Important world leaders and political personalities are among many people visiting Saudi Arabia to pay their last respect to king Abdullah, who died early on Friday.
Among the important heads of government who are travelling to Riyadh for an official ceremony on Saturday are British Prime Minister David Cameron and French President Francois Hollande. A delegation from the United States will be led by Vice-President Joe Biden, reports the BBC.
From Iran, Foreign Minister Mohammad Javad Zarif will be present. An Iraqi delegation headed by the President Fuad Masoum arrived in Saudi Arabia on Friday, reports Iraqi News.
King Abdullah, who was hitherto the oldest reigning king in the world, died at the age of 90. He was buried in an unmarked grave in Saudi Arabia's capital city after the prayers on Friday evening, reports said.
Abudallah's half-brother Salman, 79, was quickly announced as the next king.
Thousands of people gathered on Friday in the country's capital city to bid farewell to the leader, known around the world as a "cautious" reformer who has been hailed for securing important freedoms in the largely conservative kingdom.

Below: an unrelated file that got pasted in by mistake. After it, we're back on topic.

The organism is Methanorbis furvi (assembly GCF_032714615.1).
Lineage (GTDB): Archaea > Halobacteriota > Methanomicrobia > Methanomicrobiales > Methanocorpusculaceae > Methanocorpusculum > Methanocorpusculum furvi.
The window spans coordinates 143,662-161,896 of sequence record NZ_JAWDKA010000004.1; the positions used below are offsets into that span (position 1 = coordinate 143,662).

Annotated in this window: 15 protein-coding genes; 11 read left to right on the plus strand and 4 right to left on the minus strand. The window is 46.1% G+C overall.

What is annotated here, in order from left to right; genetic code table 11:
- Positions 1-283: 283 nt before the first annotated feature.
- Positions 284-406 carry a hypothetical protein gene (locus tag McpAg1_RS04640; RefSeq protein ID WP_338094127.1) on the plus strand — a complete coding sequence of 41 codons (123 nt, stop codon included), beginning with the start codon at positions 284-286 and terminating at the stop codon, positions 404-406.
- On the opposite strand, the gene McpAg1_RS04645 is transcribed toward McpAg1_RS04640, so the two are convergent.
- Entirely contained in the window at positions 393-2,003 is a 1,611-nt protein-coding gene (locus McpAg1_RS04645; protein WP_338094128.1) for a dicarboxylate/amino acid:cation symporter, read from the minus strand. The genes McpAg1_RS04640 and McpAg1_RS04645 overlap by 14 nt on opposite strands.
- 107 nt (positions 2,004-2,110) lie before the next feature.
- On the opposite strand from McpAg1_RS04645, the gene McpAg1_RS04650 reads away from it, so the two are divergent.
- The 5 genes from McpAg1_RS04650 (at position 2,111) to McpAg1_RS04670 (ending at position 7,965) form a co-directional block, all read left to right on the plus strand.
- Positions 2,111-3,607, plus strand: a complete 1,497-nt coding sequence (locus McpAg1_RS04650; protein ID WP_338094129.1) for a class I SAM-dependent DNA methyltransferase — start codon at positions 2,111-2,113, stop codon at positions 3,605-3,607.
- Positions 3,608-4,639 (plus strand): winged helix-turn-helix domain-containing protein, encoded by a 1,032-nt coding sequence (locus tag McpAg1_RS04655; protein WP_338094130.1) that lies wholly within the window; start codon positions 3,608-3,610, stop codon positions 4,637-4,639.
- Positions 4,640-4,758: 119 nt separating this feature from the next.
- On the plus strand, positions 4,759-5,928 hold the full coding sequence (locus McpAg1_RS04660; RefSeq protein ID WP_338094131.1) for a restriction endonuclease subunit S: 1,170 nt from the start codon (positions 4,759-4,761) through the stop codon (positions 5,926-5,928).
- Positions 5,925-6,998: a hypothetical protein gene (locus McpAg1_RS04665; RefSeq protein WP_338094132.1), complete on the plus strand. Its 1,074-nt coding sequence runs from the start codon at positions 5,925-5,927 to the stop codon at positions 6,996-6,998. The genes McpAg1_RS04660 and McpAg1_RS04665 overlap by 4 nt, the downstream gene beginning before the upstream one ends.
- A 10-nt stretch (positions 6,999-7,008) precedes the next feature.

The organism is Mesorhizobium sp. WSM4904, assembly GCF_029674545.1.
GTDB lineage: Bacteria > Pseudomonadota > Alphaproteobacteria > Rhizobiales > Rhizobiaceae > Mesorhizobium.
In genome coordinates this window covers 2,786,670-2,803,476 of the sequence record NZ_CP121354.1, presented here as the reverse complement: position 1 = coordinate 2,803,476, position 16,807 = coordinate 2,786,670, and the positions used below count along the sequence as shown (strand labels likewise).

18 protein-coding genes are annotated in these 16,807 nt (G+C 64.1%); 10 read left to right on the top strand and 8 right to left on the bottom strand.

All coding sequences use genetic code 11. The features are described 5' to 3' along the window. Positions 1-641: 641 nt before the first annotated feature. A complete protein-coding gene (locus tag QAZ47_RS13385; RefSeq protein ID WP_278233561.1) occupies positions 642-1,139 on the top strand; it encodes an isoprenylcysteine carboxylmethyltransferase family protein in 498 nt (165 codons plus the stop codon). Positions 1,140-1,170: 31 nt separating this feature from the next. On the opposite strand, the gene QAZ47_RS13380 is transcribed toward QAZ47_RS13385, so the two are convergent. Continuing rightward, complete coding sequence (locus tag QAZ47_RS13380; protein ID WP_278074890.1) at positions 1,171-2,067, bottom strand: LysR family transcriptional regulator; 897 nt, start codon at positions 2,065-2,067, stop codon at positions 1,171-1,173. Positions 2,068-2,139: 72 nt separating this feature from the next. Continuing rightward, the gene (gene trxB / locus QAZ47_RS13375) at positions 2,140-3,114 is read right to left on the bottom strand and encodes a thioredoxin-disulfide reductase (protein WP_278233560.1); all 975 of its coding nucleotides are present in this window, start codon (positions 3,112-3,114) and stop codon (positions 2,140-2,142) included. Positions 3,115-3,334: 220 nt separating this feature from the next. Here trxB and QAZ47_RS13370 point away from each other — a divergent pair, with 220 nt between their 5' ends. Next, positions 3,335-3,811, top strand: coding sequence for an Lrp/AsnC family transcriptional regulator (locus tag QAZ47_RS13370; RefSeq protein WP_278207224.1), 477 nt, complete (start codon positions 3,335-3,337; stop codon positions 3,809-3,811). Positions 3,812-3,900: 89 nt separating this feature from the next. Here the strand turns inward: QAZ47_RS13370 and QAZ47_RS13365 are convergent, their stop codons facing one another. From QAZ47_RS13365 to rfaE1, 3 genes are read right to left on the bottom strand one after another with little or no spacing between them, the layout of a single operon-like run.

The king was laid to rest in a simple and quick ceremony on Friday with the closet family members of the leader present at the graveside. Those present for the ceremony were then to proceed to pay their respects to the new monarch in the royal palace, reports CNN.
The funeral was quickly followed by the ceremony of "al Bayaah" or pledging allegiance to the new king.
Within hours of taking to throne, King Salman said: "We will continue adhering to the correct policies which Saudi Arabia has followed since its establishment," as quoted by media reports.
The throne has been continuously passed on to the next brother in line after King Ibn Saud died in 1953.